After much speculation, one of the largest American manufacturers of ammunition and firearms, Remington Outdoor Company, announced that it is planning to file bankruptcy in the state of Delaware. Remington has reached a Restructuring Support Agreement with creditors that will be effectuated through a reorganization plan filed in a Chapter 11 bankruptcy. The restructuring deal will reduce the company’s debt by around $700 million and will add $145 million in new capital. The deal will give lenders ownership in the firearms maker.
Why Did Remington File Bankruptcy?
Some have speculated that the election of Donald Trump affected Remington’s gun sales, since gun owners were less worried about losing access to weapons after he was elected. Retailers stocked up on inventory expecting Hilary Clinton to win the last presidential election, and have now found themselves with unsold inventory and have stopped re-ordering from manufacturers. In addition, Remington had some unwanted press and litigation after the mass shooting at Sandy Hook Elementary School, when the gunman included a Remington Bushmaster assault rifle in his arsenal.
Executive Chairman of Remington, Jim Geisler, stated: “Since its founding over 200 years ago, Remington has been a uniquely American company and brand. Our longevity is owed to generations of loyal customers and hard-working employees who met challenges and delivered results. Difficult industry conditions make today’s agreement prudent. I am confident this regrouping ensures that Remington will continue as both a strong company and an indelible part of our national heritage.”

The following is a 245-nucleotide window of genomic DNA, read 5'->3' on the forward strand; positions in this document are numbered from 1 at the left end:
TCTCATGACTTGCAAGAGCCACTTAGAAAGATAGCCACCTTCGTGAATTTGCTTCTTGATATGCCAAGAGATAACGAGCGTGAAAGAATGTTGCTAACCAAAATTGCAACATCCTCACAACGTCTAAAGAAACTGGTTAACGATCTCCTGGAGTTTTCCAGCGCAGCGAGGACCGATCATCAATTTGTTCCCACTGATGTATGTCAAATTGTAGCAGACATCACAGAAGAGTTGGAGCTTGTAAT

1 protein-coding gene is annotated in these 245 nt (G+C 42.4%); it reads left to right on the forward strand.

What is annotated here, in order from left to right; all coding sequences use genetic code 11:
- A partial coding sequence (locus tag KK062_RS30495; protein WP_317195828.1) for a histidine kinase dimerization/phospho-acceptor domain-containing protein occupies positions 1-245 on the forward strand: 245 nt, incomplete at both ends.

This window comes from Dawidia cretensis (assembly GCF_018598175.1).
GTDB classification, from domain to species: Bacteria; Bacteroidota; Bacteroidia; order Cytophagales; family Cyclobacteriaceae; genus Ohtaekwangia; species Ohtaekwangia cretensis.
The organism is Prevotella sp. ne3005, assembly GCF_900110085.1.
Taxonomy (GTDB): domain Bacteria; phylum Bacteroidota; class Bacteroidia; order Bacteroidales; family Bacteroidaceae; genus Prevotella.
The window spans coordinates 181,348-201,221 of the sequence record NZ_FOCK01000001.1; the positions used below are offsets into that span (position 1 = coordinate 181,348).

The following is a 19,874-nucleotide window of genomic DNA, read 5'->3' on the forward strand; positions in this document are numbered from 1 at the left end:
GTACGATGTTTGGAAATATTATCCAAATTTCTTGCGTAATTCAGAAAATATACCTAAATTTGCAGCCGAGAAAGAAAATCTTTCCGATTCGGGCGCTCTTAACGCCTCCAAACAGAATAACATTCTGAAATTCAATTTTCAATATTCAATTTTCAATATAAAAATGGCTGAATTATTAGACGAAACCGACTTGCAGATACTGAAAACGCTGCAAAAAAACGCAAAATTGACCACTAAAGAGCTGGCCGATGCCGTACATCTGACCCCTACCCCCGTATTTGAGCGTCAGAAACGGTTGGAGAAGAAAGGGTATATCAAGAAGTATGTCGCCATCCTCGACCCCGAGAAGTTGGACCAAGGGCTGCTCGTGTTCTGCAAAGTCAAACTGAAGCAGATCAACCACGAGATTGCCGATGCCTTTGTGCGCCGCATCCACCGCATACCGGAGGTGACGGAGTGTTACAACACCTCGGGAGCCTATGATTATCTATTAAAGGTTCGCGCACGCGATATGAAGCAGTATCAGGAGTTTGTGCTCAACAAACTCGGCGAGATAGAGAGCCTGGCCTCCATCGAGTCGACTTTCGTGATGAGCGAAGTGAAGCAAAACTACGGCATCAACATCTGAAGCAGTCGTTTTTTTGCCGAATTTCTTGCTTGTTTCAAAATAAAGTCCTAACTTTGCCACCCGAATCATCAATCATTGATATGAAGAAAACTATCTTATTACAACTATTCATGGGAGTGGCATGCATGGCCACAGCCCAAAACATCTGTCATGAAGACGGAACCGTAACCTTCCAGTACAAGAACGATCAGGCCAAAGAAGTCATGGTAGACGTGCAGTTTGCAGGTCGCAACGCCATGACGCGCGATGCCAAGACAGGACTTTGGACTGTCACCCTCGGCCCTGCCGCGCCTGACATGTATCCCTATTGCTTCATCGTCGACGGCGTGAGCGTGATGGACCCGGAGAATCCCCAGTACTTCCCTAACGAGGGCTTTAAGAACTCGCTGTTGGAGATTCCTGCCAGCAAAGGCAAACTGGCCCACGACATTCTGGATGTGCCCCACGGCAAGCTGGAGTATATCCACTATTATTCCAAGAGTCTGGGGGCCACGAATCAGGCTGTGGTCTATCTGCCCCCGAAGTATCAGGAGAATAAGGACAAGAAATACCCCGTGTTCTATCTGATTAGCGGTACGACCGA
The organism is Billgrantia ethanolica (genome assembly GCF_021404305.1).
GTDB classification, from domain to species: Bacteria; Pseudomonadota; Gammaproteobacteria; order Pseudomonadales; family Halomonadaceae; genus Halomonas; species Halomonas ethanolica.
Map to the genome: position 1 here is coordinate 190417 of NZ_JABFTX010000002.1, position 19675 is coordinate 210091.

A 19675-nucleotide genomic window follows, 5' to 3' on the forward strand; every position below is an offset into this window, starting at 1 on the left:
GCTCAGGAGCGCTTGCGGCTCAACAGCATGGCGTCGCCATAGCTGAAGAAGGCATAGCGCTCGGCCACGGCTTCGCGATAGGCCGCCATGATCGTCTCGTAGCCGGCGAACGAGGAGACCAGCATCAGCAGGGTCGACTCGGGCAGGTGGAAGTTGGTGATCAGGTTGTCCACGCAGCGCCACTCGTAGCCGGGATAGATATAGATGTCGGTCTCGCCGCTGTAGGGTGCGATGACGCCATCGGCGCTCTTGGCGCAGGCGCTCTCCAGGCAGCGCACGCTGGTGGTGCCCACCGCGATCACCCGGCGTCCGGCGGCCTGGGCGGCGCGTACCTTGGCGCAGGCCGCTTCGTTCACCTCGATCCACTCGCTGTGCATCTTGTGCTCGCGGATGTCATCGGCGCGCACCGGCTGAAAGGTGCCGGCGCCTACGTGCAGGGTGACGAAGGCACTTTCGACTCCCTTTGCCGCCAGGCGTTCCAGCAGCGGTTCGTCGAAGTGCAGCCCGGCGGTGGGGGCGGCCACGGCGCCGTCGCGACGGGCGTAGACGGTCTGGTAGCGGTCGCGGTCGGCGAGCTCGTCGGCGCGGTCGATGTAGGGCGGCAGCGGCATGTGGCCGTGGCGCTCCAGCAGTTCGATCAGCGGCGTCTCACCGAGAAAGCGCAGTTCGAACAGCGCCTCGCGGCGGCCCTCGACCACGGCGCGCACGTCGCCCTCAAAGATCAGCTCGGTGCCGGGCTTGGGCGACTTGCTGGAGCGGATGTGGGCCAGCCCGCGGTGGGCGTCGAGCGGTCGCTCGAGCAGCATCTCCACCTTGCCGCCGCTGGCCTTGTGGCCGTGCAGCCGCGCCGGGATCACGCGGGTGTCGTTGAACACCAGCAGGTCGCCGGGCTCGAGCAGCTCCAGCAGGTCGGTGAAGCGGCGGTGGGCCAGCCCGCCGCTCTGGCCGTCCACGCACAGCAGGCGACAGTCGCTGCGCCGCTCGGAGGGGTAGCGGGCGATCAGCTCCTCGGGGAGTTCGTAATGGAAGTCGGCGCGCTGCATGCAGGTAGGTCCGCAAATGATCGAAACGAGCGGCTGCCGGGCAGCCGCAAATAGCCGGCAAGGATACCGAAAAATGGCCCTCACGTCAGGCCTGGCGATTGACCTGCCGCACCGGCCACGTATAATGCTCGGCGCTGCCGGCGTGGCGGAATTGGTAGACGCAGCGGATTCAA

More on Remington
Remington is based in Madison, North Carolina. Its recognizable brands include Remington, Bushmaster, DPMS/Panther Arms, Marlin, H&R, Dakota Arms, Parker, AAC, Barnes Bullets, Storm Lake and Tapco. Today, the company employs around 3,500 people. Huntsville is home to one of its firearm manufacturing plants. Officials state that that they do not believe that operations at the Huntsville facility will be impacted by the bankruptcy filing.
Kathryn Davis is an attorney at the Bond & Botes Law Offices in Huntsville and Decatur, Alabama. She holds a Bachelor of Arts from Auburn University, and a Juris Doctorate from Samford University, Cumberland School of Law. She is passionate about utilizing the bankruptcy process to help clients navigate through what is usually some of the lowest points in their lives. Read her full bio here.